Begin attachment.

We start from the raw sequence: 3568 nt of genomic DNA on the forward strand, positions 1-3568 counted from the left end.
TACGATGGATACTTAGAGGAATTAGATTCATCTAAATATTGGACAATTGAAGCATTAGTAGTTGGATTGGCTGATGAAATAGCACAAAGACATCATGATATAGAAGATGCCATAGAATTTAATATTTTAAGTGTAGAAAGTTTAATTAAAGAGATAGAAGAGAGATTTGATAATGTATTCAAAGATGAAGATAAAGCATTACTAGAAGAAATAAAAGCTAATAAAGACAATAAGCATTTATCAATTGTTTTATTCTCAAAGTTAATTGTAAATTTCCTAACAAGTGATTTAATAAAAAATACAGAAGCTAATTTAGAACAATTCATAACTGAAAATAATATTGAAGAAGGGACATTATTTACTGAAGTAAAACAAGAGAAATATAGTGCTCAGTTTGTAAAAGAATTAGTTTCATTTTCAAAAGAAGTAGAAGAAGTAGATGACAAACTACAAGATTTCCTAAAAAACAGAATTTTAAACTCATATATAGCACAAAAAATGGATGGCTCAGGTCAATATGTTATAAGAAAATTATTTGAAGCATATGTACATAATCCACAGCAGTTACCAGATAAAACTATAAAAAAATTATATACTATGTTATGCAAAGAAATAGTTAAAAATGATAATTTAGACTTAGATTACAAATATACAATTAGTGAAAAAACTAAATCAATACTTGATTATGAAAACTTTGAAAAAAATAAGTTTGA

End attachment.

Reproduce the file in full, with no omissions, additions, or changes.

We start from the raw sequence: 3568 nt of genomic DNA on the forward strand, positions 1-3568 counted from the left end.
TACGATGGATACTTAGAGGAATTAGATTCATCTAAATATTGGACAATTGAAGCATTAGTAGTTGGATTGGCTGATGAAATAGCACAAAGACATCATGATATAGAAGATGCCATAGAATTTAATATTTTAAGTGTAGAAAGTTTAATTAAAGAGATAGAAGAGAGATTTGATAATGTATTCAAAGATGAAGATAAAGCATTACTAGAAGAAATAAAAGCTAATAAAGACAATAAGCATTTATCAATTGTTTTATTCTCAAAGTTAATTGTAAATTTCCTAACAAGTGATTTAATAAAAAATACAGAAGCTAATTTAGAACAATTCATAACTGAAAATAATATTGAAGAAGGGACATTATTTACTGAAGTAAAACAAGAGAAATATAGTGCTCAGTTTGTAAAAGAATTAGTTTCATTTTCAAAAGAAGTAGAAGAAGTAGATGACAAACTACAAGATTTCCTAAAAAACAGAATTTTAAACTCATATATAGCACAAAAAATGGATGGCTCAGGTCAATATGTTATAAGAAAATTATTTGAAGCATATGTACATAATCCACAGCAGTTACCAGATAAAACTATAAAAAAATTATATACTATGTTATGCAAAGAAATAGTTAAAAATGATAATTTAGACTTAGATTACAAATATACAATTAGTGAAAAAACTAAATCAATACTTGATTATGAAAACTTTGAAAAAAATAAGTTTGA